Edward Jones on Thursday agreed to pay $20 million to settle a case brought by the Securities and Exchange Commission claiming the firm overcharged customers in the sales of new municipal bonds.
In the first case of its kind, the SEC alleged that from 2009 until 2013, the former head of Edward Jones’ municipal underwriting desk, Stina R. Wishman, improperly procured new bonds for the firm's inventory and then offered them to customers at inflated rates.
According to the regulator, underwriters are required to offer new municipal bonds to investors at an agreed-upon initial offering price. But in the case of Wishman and Edward Jones, 156 separate bonds in 75 negotiated offerings were never offered to investors at the initial sale price, but rather sold to investors at higher rates—either outright or by withholding the sale of the bond until trading began on the secondary market.
The regulator claims, because of the pricing-related fraud, Edward Jones customers paid at least $4.6 million more than they should have when purchasing new bonds. Firm spokesman John Boul said Thursday that the case affected 13,000 former and current customers. Additionally, in at least one case, the firm’s alleged scheme caused an adverse federal tax determination for an issuer, jeopardizing valuable federal tax subsidies.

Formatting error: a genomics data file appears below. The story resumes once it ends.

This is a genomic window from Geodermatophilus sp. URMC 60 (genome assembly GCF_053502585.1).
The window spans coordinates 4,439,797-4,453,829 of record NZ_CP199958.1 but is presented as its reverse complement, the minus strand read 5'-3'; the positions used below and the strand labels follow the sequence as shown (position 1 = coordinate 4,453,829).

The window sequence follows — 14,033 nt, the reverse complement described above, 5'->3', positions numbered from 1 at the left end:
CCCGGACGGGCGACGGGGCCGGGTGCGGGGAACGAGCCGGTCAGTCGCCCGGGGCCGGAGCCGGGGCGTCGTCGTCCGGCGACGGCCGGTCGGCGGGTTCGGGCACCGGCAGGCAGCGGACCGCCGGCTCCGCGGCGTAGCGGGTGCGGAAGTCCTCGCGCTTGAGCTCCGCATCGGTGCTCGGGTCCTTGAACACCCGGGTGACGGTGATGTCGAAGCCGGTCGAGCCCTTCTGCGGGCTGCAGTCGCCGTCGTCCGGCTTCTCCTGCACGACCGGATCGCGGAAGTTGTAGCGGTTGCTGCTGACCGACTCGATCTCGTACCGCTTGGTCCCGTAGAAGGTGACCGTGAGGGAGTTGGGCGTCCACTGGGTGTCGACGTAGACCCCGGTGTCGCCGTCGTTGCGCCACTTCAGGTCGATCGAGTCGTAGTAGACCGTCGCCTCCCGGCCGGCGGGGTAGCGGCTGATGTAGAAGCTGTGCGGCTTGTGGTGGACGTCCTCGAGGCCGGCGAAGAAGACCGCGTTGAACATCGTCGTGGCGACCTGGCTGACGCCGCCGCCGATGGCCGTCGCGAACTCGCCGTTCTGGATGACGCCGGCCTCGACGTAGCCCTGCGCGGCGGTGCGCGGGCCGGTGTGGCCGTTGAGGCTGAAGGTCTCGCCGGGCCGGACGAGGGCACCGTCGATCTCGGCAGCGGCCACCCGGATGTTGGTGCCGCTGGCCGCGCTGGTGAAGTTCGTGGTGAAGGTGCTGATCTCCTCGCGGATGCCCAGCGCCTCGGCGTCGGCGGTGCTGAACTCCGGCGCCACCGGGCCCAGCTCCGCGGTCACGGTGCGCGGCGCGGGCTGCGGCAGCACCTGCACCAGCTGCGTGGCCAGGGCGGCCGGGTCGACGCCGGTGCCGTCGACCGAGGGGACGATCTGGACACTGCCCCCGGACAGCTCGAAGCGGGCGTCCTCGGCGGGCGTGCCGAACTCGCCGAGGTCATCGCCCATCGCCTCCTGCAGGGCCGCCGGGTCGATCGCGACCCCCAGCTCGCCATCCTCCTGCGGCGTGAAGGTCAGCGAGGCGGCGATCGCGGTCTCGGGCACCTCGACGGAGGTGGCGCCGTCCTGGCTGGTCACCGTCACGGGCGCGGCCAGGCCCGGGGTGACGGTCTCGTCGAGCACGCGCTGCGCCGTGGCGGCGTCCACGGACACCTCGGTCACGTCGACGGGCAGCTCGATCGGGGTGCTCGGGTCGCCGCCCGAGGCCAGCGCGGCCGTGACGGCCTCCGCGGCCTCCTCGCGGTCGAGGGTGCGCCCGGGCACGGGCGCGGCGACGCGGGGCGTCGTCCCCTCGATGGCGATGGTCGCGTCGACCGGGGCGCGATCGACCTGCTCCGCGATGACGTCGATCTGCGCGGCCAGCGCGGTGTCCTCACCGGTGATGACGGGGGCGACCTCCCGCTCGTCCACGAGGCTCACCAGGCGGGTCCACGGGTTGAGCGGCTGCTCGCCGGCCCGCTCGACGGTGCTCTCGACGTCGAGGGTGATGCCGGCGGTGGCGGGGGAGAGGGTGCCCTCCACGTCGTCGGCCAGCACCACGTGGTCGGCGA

The SEC’s investigation also uncovered separate misconduct in the form of inadequate supervision in the review of its secondary market municipal bond trades. Edward Jones allegedly had a supervisory system that failed to monitor whether the markups charged to customers were reasonable.
“Edward Jones undermined the integrity of the bond underwriting process by overcharging retail customers by at least $4.6 million and by misleading municipal issuers,” Andrew J. Ceresney, director of the SEC’s enforcement division, said in a statement Thursday.
In reaching a settlement agreement, Edward Jones neither admitted nor denied the SEC’s allegations, but agreed to pay $20 million, which includes nearly $5.2 million in restitution (with interest) to current and former customers who were overcharged and a $15 million civil fine.
"The case involved certain practices that the firm engaged in between 2009 and 2013, so this is not current activity. The SEC did acknowledge that we've taken positive steps to correct these practices and enhance overall business practices," Boul said, noting the average repayment dictated by the settlement to customers is around $400 and the process to make customers whole will begin "posthaste."
Meanwhile, Wishman—who had no previous disciplinary actions according to FINRA’s BrokerCheck—agreed to pay $15,000. The SEC also ordered that the former employee be barred from the securities industry for at least two years. According to the SEC's order, Wishman retired from Edward Jones in July 2014.